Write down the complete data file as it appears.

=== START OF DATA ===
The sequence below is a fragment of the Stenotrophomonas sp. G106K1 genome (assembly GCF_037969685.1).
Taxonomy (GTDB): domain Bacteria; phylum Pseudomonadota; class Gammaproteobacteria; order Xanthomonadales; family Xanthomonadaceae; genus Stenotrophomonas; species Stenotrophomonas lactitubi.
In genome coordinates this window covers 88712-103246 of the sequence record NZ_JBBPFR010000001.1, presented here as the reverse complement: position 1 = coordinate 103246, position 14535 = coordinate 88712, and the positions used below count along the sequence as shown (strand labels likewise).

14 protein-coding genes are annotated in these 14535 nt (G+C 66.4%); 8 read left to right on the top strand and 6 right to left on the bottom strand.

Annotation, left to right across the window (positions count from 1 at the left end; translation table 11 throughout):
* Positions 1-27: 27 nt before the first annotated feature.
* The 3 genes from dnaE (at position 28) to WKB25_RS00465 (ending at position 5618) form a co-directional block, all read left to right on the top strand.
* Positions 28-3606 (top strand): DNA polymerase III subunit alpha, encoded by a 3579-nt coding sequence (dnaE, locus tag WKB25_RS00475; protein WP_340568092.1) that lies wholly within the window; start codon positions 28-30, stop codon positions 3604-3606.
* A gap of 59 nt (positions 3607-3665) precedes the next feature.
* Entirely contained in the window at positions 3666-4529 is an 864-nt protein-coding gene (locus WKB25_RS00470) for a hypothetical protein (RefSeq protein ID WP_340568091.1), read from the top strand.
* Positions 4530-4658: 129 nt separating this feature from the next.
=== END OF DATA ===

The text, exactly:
The sequence below is a fragment of the Stenotrophomonas sp. G106K1 genome (assembly GCF_037969685.1).
Taxonomy (GTDB): domain Bacteria; phylum Pseudomonadota; class Gammaproteobacteria; order Xanthomonadales; family Xanthomonadaceae; genus Stenotrophomonas; species Stenotrophomonas lactitubi.
In genome coordinates this window covers 88712-103246 of the sequence record NZ_JBBPFR010000001.1, presented here as the reverse complement: position 1 = coordinate 103246, position 14535 = coordinate 88712, and the positions used below count along the sequence as shown (strand labels likewise).

14 protein-coding genes are annotated in these 14535 nt (G+C 66.4%); 8 read left to right on the top strand and 6 right to left on the bottom strand.

Annotation, left to right across the window (positions count from 1 at the left end; translation table 11 throughout):
* Positions 1-27: 27 nt before the first annotated feature.
* The 3 genes from dnaE (at position 28) to WKB25_RS00465 (ending at position 5618) form a co-directional block, all read left to right on the top strand.
* Positions 28-3606 (top strand): DNA polymerase III subunit alpha, encoded by a 3579-nt coding sequence (dnaE, locus tag WKB25_RS00475; protein WP_340568092.1) that lies wholly within the window; start codon positions 28-30, stop codon positions 3604-3606.
* A gap of 59 nt (positions 3607-3665) precedes the next feature.
* Entirely contained in the window at positions 3666-4529 is an 864-nt protein-coding gene (locus WKB25_RS00470) for a hypothetical protein (RefSeq protein ID WP_340568091.1), read from the top strand.
* Positions 4530-4658: 129 nt separating this feature from the next.